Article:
As the Doctor and Jabe make their way through the ship’s bowels, he learns that Platform One is pretty much entirely run by computer.

Jabe: “Nothing can go wrong.”
Doctor: “Unsinkable?”

After mentioning the last unsinkable ship he was on (he wound up clinging to an iceberg), they keep going while Rose listens to Lady Cassandra’s tales of growing up as a little boy. Meaning that we have our first major transgender character in Doctor Who history. And since said transgender character is, as Rose says, a "bitchy trampoline" and probably the least-human looking character here, coupled with the fact that the reveal is treated like a punchline...

Well, let's just say that I wouldn't be surprised if Lady Cassandra eventually goes down in history as one of the most politically incorrect characters in Doctor Who since the yellowface makeup in "The Talons of Weng-Chiang."

Anyway, Rose asks the "Last Human" what happened to all the other humans, and Cassandra explains that the others… mingled. You know. "Mingled."

Boldly coming where no man had come before.
Lady Cassandra: “Oh, the call themselves ‘New Humans,' and ‘Proto Humans,’ and ‘Digi-Humans,’ even ‘Human-ish,’ but do you know what I call them? Mongrels.”

And so, 708 surgeries later, Lady Cassandra is still clinging on to life to spite the other humans, and suggests that Rose could do the same.

Rose: “I’d rather die.”

And after calling Cassandra a bitchy trampoline, Rose gives her speech about being born on Earth and how not having a horrifying number of surgeries makes her a better candidate for “Last Human.”

Rose: “You’ve had it all nipped and tucked and flattened ‘til there’s nothing left.”

Over with the Doctor, he’s learning a bit more about Jabe, like the fact that she’s a direct descendant of Earth’s tropical rainforest. She uses the topic to bring up her earlier discovery of the Doctor’s species.

Jabe: “Forgive me for intruding, but it’s remarkable you even exist.”

Clearly, something’s happened to the Doctor’s homeplanet since the Classic Series. I blame Michael Grade.

The Doctor and Jabe arrive at some kind of big ol’ fans overlooking some big ol’ pit that’s just begging for somebody to fall down it, especially with the complete lack of railings. Man, the Bloompa-Loompas need a better union if these are their working conditions.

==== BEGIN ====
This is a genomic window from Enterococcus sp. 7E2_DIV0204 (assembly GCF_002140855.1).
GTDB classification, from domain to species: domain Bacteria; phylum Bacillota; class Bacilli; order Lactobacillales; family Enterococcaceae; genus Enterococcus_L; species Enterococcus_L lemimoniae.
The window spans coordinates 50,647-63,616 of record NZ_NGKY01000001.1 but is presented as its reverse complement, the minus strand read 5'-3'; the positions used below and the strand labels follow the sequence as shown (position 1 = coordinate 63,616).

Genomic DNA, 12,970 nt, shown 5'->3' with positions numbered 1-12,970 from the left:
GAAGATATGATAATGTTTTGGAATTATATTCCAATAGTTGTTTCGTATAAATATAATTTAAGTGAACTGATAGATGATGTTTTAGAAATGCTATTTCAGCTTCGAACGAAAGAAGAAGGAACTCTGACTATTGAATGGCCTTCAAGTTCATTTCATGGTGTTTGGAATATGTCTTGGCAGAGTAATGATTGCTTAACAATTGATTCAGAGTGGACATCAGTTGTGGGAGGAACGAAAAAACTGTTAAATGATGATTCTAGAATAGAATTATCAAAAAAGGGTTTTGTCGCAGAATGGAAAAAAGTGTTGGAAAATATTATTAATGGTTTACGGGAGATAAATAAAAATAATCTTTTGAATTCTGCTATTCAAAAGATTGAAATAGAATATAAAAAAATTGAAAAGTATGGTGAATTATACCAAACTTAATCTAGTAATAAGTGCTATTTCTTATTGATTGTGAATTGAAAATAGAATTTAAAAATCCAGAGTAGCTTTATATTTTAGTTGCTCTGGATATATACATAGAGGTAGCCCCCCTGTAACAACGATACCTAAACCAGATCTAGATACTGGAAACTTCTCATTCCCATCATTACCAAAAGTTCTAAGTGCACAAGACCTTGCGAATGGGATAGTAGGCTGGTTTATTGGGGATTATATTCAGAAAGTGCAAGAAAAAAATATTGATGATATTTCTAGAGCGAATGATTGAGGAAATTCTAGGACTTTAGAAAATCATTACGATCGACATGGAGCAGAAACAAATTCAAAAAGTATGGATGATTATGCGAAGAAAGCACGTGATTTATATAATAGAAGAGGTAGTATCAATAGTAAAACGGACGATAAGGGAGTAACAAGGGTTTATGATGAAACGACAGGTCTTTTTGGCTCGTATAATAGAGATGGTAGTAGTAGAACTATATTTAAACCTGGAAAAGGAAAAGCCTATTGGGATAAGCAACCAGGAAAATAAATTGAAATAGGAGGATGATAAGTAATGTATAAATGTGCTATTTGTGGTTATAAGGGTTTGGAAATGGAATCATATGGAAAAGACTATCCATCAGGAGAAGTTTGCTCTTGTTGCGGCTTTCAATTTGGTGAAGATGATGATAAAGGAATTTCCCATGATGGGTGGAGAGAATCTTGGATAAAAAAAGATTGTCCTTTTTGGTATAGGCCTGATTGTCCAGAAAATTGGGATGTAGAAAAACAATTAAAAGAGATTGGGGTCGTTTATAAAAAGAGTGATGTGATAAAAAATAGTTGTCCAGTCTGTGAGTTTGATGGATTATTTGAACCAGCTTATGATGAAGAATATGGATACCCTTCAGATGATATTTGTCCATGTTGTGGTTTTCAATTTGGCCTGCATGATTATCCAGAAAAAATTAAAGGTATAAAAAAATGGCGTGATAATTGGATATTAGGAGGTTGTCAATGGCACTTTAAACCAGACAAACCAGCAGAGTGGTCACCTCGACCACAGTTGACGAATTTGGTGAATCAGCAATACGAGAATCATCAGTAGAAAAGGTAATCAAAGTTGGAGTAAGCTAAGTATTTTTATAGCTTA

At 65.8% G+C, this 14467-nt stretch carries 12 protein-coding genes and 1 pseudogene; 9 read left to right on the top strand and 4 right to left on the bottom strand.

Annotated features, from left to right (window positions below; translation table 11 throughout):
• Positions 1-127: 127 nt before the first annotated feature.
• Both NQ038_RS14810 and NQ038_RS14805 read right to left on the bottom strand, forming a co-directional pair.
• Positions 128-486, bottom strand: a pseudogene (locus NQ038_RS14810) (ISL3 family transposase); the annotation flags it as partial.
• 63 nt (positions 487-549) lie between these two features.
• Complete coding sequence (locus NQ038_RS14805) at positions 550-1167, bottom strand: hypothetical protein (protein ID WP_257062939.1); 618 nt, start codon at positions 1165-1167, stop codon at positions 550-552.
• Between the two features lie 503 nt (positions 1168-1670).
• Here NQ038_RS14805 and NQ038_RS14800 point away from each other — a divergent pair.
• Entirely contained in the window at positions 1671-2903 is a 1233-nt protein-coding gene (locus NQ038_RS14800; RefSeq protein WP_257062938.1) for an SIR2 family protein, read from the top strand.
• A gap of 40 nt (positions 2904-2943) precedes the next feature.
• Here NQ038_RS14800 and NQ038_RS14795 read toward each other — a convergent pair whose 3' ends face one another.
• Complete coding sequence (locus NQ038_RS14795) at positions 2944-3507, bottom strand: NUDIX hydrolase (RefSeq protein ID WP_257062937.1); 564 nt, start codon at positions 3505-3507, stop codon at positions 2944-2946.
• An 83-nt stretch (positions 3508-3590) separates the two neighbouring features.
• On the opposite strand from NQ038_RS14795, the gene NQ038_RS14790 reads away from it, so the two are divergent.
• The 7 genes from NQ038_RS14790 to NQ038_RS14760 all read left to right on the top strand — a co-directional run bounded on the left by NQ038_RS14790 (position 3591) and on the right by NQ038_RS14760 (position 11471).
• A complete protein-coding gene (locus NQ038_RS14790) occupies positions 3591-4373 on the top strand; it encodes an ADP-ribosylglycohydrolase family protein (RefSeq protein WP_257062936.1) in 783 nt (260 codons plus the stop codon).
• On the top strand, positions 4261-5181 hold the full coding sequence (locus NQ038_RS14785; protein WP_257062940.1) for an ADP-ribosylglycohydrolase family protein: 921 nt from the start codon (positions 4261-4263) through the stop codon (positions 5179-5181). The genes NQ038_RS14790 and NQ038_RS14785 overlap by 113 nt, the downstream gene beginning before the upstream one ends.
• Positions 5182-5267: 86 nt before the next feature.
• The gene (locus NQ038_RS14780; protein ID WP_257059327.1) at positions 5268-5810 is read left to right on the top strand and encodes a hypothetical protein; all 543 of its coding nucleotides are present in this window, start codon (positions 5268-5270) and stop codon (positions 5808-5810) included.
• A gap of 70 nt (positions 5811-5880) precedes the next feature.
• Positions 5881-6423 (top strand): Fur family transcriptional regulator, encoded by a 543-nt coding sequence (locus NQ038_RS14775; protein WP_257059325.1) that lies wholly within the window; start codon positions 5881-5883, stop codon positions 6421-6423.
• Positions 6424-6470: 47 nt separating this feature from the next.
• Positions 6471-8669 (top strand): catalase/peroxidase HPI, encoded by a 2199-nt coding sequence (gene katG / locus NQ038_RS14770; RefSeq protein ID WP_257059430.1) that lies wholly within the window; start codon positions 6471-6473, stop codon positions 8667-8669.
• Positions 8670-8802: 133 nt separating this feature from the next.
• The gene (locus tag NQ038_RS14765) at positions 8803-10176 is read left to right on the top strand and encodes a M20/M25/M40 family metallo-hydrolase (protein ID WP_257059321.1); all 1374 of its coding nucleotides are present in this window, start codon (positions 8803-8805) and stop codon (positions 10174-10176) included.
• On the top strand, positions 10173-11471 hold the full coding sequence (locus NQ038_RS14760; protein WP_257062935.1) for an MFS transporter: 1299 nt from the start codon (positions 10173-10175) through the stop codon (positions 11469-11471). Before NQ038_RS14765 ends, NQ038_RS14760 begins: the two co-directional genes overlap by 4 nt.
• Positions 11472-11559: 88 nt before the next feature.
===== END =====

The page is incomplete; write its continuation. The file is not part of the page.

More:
As Rose walks down some corridors, she runs into the Adherents, who knock her right the heck out with a single blow and stuff her into an adjacent room. Meanwhile, the Doctor discovers a robo-spider in a control panel skittering up the wall before Jabe snags it with some vines.

The Doctor recognizes it as having been up to no good as Magic Voice intones that only ten minutes remain until the Earth burns, so they get going to return to the others. Lady Cassandra starts waxing poetic about the Earth’s impending doom, and decides to pay tribute with a traditional Earth ballad. I am, of course, referring to “Toxic” by Britney Spears, using a vinyl record which doesn't exist in real life.

The Doctor discovers the Stewards’ office smoking with his charred remains, and finds that another filter is set to descend. With Rose inside. Luckily, this one descends slower, so the Doctor can successfully reverse the process and save Rose from the sun’s harmful UV rays. But alas, with five minutes until the Earth dies, the door mechanism was melted by the sun’s rays. So the Doctor does what he does best and heads to where the other guests are to take command of the situation. He uses the robo-spider to sniff out the person who sent it by seeing who it runs to for more commands. It makes a beeline for the Adherents of the Repeated Meme, but the Doctor recognizes that they are also robots and shuts them down. And so, the robo-spider heads to the real non-robotic mastermind, Lady Cassandra. This gives her a reason to launch into an evil speech where she reveals that her spiders have full control of Platform One, thanks to all the guests taking them into their rooms as gifts.